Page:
Monday, March 12, 2012
Science Finds Humans Resist New Patterns, Outsiders
Science provides evidence that humans are biased against those 1) who are inconsistent and 2) who operate outside our tribe. NPR’s “Morning Edition” recently reported on both findings.
Scientists say we want consistency. David Linden, a neuroscientist at Johns Hopkins, says our brains don't like inconsistency. The brain has lots of circuits making predictions about all kinds of things, every second of every day. And Linden says the brain pays special attention to other people, watching out for the veracity, predictability, group spirit and motivations of those around us.
After thousands of years living in groups trying to stay alive, we need to know if the person who helped yesterday might hurt tomorrow. Prediction is so important our brains give us pleasure-inducing dopamine when we guess well. Get it wrong and dopamine drops. So imagine what happens when someone we trust becomes inconsistent. We feel deeply betrayed, and experience hurt similar to physical pain.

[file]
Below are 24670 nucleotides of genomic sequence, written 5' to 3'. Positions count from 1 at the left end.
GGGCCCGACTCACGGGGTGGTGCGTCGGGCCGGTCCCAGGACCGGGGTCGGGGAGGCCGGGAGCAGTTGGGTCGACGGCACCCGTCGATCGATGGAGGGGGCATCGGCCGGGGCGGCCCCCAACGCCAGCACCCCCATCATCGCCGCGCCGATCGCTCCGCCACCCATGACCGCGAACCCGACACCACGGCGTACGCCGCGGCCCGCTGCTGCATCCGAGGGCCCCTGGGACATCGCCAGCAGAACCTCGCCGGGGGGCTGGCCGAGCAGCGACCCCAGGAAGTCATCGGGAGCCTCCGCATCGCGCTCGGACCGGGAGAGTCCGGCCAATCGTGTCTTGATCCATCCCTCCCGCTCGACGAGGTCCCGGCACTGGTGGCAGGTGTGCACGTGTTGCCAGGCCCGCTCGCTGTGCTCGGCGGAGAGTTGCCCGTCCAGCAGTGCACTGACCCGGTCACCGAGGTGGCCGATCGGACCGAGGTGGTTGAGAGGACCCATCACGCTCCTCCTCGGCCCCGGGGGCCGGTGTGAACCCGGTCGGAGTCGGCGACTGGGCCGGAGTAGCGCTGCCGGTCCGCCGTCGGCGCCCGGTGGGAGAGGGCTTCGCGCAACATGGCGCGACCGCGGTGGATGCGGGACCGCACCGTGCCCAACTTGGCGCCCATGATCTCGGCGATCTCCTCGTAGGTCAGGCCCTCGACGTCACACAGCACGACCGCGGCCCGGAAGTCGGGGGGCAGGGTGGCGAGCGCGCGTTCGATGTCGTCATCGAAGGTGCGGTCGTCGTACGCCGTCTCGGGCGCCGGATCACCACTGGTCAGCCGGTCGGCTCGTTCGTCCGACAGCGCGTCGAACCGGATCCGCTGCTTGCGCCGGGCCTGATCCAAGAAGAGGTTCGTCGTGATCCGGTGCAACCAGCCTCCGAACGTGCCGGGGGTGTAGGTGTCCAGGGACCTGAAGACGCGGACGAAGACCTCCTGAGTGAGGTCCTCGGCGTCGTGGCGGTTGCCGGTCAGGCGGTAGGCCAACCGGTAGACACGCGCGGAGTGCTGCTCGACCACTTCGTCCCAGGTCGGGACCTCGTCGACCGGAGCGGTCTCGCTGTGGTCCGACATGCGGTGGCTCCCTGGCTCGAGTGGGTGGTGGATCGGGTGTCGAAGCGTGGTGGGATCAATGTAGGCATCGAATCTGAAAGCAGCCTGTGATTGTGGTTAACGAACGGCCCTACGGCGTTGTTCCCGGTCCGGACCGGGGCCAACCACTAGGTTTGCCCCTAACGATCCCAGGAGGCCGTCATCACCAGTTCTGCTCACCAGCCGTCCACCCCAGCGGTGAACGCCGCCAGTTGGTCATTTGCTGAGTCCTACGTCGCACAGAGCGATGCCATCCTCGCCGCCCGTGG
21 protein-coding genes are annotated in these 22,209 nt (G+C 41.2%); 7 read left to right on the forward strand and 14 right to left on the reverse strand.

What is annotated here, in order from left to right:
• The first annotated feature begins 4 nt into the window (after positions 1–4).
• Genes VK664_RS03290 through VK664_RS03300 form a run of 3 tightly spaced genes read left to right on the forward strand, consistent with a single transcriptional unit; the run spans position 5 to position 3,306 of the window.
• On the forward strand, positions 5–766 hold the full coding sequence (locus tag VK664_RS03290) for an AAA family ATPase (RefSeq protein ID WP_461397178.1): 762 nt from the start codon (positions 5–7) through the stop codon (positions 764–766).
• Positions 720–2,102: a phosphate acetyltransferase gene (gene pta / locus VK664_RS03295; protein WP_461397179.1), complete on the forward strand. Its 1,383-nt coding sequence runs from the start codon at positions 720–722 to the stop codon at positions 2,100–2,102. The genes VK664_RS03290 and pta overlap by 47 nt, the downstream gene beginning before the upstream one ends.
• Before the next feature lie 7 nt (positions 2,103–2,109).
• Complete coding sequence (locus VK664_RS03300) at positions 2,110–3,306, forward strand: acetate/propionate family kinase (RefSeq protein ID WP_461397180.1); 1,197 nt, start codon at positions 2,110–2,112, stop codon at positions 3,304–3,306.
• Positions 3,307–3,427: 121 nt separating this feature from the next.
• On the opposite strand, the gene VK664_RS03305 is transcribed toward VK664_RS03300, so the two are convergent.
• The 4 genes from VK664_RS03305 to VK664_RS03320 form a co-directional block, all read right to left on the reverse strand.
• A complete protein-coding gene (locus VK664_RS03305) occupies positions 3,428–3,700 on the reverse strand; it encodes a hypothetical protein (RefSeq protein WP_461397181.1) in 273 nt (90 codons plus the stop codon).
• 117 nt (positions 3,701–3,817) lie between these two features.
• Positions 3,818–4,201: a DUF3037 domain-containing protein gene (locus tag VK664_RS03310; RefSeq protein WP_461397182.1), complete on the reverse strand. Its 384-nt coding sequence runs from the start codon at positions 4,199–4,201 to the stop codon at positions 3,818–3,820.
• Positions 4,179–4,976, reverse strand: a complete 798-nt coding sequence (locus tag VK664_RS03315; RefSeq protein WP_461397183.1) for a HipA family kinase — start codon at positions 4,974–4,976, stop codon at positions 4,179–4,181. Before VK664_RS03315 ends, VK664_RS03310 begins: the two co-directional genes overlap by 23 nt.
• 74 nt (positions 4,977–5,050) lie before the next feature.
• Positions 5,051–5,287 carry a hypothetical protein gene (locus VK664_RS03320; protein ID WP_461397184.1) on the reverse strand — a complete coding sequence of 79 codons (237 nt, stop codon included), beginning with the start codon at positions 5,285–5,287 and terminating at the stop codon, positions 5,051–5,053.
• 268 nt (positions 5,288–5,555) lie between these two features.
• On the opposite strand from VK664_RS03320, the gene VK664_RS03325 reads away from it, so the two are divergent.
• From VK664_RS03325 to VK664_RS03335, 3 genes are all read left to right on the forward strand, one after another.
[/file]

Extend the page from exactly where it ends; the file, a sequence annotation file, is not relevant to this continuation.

That means we want consistent politicians, not those forcing us into painful re-evaluations. And especially not those from the “other side.”
Jamie Barden at Howard University developed a way to test how people make judgments about inconsistent political behavior. He gathered a group of students—both Democrats and Republicans—and told them that their job was to evaluate the behavior of a hypothetical “Mike.”
Students learned that during a political fundraiser Mike had organized, he'd drank too much, drove home, and crashed his fender into a telephone pole. In short, Mike drove drunk. The students then learned that a month later, Mike on the radio delivered a screed about the dangers of drunk driving, saying, “I'm not going to drive drunk and no one else should either.”
The two possible interpretations for Mike's behavior are that a) Mike is a hypocrite or b) Mike has sincerely changed. Barden's study found the preferred interpretation is based on tribe rather than on the facts. Half the time Mike was described to the students as a Republican and half the time he was described as a Democrat. When participants judged a Mike from their party, only 16% called him a hypocrite. Whereas when Mike was from an opposing party, 40% judged him a hypocrite.
Thus tribe clouds our judgments about what is and is not true. And other research shows that though we see bias in our opponents, we believe our judgments to be fact-based. No wonder it’s so hard to bring the two parties together. We are biologically primed to ignore opposing viewpoints and to hold fast to our tribe.